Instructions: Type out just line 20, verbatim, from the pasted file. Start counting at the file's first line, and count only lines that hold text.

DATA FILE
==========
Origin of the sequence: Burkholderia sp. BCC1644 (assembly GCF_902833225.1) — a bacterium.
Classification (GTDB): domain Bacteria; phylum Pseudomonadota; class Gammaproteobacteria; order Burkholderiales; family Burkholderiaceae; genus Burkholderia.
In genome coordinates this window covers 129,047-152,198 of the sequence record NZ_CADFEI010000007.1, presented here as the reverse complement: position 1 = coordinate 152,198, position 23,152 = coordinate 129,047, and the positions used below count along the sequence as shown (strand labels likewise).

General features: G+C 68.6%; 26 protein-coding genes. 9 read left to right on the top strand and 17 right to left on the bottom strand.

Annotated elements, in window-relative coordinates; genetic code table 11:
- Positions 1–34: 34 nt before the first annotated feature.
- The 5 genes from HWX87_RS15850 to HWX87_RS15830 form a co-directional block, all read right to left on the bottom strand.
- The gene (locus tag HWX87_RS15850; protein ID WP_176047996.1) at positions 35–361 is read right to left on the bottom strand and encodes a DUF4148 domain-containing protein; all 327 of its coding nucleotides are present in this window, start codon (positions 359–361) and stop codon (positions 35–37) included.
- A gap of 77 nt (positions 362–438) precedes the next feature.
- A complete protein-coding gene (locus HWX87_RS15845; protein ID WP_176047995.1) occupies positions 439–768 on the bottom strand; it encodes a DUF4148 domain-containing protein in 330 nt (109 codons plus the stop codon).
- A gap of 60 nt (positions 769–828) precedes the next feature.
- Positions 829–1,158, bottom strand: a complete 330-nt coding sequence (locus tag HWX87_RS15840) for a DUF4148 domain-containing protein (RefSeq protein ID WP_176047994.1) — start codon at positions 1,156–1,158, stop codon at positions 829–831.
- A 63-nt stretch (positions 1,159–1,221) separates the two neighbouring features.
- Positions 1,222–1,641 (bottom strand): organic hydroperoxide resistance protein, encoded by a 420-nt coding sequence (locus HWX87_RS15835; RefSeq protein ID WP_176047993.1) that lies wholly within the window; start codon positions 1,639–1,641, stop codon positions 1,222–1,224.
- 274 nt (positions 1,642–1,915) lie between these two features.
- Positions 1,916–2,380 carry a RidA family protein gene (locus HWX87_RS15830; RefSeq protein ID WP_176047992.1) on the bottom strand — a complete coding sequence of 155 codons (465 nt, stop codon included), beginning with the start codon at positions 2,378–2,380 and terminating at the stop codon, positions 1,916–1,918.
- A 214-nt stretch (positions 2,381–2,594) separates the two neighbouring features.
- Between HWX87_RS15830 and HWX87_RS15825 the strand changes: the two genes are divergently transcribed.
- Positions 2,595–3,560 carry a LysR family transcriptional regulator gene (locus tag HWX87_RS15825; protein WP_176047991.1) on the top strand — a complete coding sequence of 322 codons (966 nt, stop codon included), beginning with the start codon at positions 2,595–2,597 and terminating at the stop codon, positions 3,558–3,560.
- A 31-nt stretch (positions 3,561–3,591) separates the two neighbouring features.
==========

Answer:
- A 31-nt stretch (positions 3,561–3,591) separates the two neighbouring features.